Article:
A popular perspective is Puritanism. Religion experts can sum up Puritan beliefs in the TULIP acronym. The T is total depravity, which puts humans at a low rank compared to God. The U is Unmerited Election, where only God decides which people deserve to go to heaven. L for Limited Atonement means that Christ had died for certain “deserving” people. I, or Irresistible Grace means that you can’t control whether you are in God’s favor or not. P, Perseverance of the Saints, directs that the blessed people will receive signs from God.
Puritanism Within Robinson Crusoe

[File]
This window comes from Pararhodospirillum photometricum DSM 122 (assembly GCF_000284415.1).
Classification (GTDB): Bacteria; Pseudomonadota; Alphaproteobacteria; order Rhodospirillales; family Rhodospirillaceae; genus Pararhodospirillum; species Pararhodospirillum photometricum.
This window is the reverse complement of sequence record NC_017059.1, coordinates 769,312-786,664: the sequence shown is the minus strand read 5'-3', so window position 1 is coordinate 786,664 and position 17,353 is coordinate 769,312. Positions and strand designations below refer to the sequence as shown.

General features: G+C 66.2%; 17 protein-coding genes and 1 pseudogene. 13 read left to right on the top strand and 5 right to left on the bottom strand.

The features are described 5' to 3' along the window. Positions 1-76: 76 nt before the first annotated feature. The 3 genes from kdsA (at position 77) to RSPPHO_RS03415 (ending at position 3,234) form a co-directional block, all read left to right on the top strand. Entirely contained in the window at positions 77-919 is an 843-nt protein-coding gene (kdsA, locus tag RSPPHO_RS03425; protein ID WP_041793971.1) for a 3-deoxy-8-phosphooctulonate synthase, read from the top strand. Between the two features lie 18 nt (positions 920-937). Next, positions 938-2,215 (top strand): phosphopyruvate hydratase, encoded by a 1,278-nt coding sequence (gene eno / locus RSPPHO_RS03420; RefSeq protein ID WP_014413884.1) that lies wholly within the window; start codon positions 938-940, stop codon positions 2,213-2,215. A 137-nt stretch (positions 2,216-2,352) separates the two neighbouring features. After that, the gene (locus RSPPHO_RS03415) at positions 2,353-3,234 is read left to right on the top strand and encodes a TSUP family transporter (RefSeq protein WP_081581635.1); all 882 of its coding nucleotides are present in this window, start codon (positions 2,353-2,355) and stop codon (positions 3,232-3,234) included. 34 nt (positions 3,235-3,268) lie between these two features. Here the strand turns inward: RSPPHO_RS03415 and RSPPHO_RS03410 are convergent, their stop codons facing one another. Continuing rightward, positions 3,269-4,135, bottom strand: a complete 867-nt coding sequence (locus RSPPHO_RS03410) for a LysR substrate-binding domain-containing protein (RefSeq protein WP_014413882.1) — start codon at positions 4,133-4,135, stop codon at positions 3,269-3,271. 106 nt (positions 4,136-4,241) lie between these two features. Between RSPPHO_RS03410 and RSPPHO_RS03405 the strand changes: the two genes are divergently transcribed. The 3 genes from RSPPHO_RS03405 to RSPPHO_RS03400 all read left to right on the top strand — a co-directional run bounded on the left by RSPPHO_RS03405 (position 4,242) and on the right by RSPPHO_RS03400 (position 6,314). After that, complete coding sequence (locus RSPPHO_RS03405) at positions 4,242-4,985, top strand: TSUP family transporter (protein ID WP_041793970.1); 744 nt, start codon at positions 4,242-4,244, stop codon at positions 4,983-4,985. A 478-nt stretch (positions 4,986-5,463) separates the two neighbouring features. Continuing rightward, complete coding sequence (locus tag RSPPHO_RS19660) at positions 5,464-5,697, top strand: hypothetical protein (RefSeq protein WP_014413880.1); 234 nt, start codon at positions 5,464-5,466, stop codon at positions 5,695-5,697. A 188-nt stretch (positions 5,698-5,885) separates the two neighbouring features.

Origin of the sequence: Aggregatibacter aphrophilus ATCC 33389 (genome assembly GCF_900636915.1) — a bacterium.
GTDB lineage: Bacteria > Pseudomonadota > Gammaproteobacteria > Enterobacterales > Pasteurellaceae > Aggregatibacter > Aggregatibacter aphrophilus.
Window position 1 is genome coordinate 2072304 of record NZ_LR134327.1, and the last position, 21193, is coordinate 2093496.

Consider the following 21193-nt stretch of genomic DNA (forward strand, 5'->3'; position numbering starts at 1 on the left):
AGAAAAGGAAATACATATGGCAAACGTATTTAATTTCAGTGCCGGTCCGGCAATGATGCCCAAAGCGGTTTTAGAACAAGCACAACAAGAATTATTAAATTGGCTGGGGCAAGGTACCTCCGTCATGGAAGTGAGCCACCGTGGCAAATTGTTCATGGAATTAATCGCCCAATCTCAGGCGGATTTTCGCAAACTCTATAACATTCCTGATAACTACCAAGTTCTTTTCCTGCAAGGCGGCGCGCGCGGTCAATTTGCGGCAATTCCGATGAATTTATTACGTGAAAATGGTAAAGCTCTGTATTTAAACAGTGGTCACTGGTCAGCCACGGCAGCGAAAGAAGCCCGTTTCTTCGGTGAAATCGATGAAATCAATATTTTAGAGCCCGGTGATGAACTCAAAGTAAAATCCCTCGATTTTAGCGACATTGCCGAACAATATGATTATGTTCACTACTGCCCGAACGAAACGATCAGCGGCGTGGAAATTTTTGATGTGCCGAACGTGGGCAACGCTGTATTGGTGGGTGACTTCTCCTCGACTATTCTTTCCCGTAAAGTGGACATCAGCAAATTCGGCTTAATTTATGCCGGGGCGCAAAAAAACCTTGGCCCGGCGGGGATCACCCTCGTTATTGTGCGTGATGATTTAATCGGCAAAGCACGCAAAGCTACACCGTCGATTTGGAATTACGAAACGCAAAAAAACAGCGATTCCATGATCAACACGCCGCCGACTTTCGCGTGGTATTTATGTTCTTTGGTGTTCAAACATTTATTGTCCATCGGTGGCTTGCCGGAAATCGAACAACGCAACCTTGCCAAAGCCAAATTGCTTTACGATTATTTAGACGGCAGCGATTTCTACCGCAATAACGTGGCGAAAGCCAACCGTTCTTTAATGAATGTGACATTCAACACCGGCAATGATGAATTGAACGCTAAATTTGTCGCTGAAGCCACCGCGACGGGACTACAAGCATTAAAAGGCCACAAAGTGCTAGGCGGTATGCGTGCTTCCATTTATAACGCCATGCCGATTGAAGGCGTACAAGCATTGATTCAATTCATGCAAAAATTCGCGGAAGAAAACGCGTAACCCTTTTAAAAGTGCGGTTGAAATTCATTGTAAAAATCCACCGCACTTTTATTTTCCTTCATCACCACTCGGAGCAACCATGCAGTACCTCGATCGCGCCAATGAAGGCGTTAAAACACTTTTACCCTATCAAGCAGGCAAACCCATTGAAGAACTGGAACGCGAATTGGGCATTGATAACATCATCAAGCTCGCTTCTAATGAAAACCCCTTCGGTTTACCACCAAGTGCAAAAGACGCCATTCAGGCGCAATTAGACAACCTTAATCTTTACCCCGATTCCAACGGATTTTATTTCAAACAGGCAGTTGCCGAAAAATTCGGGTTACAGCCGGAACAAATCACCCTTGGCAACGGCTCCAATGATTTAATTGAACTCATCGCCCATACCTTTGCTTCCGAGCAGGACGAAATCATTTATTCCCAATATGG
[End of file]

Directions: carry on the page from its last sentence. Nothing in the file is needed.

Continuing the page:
As a result of their uncertainty, Puritans examined their own lives for divine signs. They dwelled over whether they were one of the chosen special people. The arc of a spiritual autobiography follows the protagonist that rejects God at first and commits a sin, but eventually repents and comes to realize God’s importance. If the sin was emotionally taxing, God’s salvation was dramatized further. Obviously, readers draw parallels between that specific plot and Robinson Crusoe. In the framework of a Puritan spiritual autobiography, Robinson Crusoe’s sin was disobeying his father. As a consequence, he ended up on the island alone. However, in the same fashion, he grew to find God again. On the contrary though, Defoe never depicts Robinson Crusoe as “saved” at the end. This complicates the overall interpretation of the novel. It does not traditionally subscribe to their doctrine.